Ford Transit History
It's difficult to underestimate the impact of the Ford Transit on the European market. The first incarnation hit the road in 1965 becoming an instant hit and transformed the way people moved 'stuff' from one point to another for ever more. It was loved for its car like drive together with its impressive load capacity and general do everything for everyone versatility. Everyone from corner shop owners to large industry admired it, so much that is became the backbone of the British trades and a pioneer for the commercial vehicle market.
The original mk1 Transit was born from collaboration between Ford of Britain and Ford of Germany and was actually built at the Langley factory previously used for producing spitfires during the Second World War. The design allowed for more space than its competitors and styling reminiscent of some American vehicles with its wide body, slightly flared arches and square profile. Buyers of the Transit also benefited from a huge amount of choice. Panel van, minibus, crew van and even pickup variants were all on offer. There was a face-lift model released in 1971 with continued success.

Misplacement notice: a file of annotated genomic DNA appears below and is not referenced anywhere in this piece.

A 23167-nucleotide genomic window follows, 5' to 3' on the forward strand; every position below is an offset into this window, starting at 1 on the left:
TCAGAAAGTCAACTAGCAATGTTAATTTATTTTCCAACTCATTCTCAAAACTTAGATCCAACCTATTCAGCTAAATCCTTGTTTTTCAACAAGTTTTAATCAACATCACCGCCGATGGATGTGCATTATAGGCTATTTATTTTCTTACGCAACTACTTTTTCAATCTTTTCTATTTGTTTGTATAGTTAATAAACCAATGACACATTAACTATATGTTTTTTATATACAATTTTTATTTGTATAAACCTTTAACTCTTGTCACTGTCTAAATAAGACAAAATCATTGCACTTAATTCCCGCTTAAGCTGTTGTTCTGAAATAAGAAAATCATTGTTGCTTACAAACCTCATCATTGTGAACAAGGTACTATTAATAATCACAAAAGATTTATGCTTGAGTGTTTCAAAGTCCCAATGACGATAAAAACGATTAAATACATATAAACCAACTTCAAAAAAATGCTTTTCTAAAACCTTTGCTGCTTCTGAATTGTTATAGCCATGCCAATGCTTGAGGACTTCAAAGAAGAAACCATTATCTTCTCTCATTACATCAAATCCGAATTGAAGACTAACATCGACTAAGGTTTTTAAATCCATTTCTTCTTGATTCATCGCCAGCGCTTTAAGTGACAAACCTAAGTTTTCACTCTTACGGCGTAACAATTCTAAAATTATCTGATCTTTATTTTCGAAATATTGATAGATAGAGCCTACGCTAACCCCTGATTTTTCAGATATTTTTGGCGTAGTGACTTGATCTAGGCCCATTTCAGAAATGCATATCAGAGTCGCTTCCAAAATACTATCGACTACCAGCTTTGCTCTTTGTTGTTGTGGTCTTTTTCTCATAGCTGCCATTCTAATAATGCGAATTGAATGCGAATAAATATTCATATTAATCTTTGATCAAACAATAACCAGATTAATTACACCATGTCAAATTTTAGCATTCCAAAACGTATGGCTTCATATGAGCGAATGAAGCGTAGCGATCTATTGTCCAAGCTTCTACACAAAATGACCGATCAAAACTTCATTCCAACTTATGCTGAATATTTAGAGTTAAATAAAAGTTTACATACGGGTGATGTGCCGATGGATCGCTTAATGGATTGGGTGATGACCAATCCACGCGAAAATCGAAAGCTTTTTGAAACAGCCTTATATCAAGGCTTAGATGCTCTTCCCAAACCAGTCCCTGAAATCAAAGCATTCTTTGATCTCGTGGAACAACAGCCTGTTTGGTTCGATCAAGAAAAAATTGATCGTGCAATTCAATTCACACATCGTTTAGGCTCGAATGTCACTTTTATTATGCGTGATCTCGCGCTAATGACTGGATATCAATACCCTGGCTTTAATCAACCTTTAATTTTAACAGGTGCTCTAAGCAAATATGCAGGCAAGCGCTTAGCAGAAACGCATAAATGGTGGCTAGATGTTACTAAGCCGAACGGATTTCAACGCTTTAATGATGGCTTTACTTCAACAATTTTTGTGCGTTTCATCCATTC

1978 saw the second generation Transit come to the market. Updated styling both outside and inside again proved popular. This was backed up by the improved Pinto engine which it shared with the Cortina, giving it improved mechanical performance.
The Transit's popularity continued all through the 80's and early 90's with the mark 3 and 4. Ford backed this up with a large scale sales program previously unheard of for a commercial vehicle. TV and newspapers of the era carried adverts for the new models all around the country and resulted in even more Transits on the road.
Ford continued their clever marketing with the release of the mark 5 in 1994, coming up with the idea of linking the Transit to other 'cooler' markets. They recognised pop and rock bands used their vehicles to move equipment between gigs therefore the Hallmark Transit campaign was launched and the transit truly became a household name.
The new millennium and Ford's introduction of front wheel drive and all-wheel drive options reflected a serious move forward for the Transit a move reflected in Fords new car range too. This time also saw the introduction of new turbo diesel engines also found in the Mondeo and Jaguar X-type and the introduction of the Transit Connect variant offering a smaller van option.
2013 saw the unfortunate closure of the Southampton plant with the last UK built transit rolling of the production line in July. However Ford did keep a large foothold in the UK opening the £12 million distribution centre again in Southampton.
Fords continuous improvement of the various Transit variants together with its sale and marketing support meant despite being a commercial vehicle the Transit is Ford's third biggest seller. Only surpassed by the Fiesta and Focus.
The Transit has always been an MW Vehicle Contracts favourite and to this day the Transit is the van of choice for so many. With a 35% market share there doesn't seem to be any signs of its popularity fading.
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